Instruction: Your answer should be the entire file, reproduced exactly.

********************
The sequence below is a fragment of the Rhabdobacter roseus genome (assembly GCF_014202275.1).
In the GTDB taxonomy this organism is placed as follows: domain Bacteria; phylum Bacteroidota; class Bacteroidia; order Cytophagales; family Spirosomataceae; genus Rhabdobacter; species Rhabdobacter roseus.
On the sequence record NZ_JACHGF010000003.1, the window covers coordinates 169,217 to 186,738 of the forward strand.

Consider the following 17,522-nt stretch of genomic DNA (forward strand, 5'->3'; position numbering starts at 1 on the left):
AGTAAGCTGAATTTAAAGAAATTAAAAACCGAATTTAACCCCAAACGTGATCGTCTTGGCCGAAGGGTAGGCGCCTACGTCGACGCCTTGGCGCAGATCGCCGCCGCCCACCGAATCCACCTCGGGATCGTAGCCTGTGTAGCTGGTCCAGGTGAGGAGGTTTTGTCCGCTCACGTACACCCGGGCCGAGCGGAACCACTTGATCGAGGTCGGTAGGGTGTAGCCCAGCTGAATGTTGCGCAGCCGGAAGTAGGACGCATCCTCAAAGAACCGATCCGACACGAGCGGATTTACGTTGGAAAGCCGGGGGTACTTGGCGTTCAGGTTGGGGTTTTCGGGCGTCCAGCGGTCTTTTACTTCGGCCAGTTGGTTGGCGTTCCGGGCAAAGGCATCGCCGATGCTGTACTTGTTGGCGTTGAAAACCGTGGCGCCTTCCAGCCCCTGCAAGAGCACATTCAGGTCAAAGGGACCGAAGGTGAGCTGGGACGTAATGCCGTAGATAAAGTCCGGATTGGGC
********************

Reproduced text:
The sequence below is a fragment of the Rhabdobacter roseus genome (assembly GCF_014202275.1).
In the GTDB taxonomy this organism is placed as follows: domain Bacteria; phylum Bacteroidota; class Bacteroidia; order Cytophagales; family Spirosomataceae; genus Rhabdobacter; species Rhabdobacter roseus.
On the sequence record NZ_JACHGF010000003.1, the window covers coordinates 169,217 to 186,738 of the forward strand.

Consider the following 17,522-nt stretch of genomic DNA (forward strand, 5'->3'; position numbering starts at 1 on the left):
AGTAAGCTGAATTTAAAGAAATTAAAAACCGAATTTAACCCCAAACGTGATCGTCTTGGCCGAAGGGTAGGCGCCTACGTCGACGCCTTGGCGCAGATCGCCGCCGCCCACCGAATCCACCTCGGGATCGTAGCCTGTGTAGCTGGTCCAGGTGAGGAGGTTTTGTCCGCTCACGTACACCCGGGCCGAGCGGAACCACTTGATCGAGGTCGGTAGGGTGTAGCCCAGCTGAATGTTGCGCAGCCGGAAGTAGGACGCATCCTCAAAGAACCGATCCGACACGAGCGGATTTACGTTGGAAAGCCGGGGGTACTTGGCGTTCAGGTTGGGGTTTTCGGGCGTCCAGCGGTCTTTTACTTCGGCCAGTTGGTTGGCGTTCCGGGCAAAGGCATCGCCGATGCTGTACTTGTTGGCGTTGAAAACCGTGGCGCCTTCCAGCCCCTGCAAGAGCACATTCAGGTCAAAGGGACCGAAGGTGAGCTGGGACGTAATGCCGTAGATAAAGTCCGGATTGGGC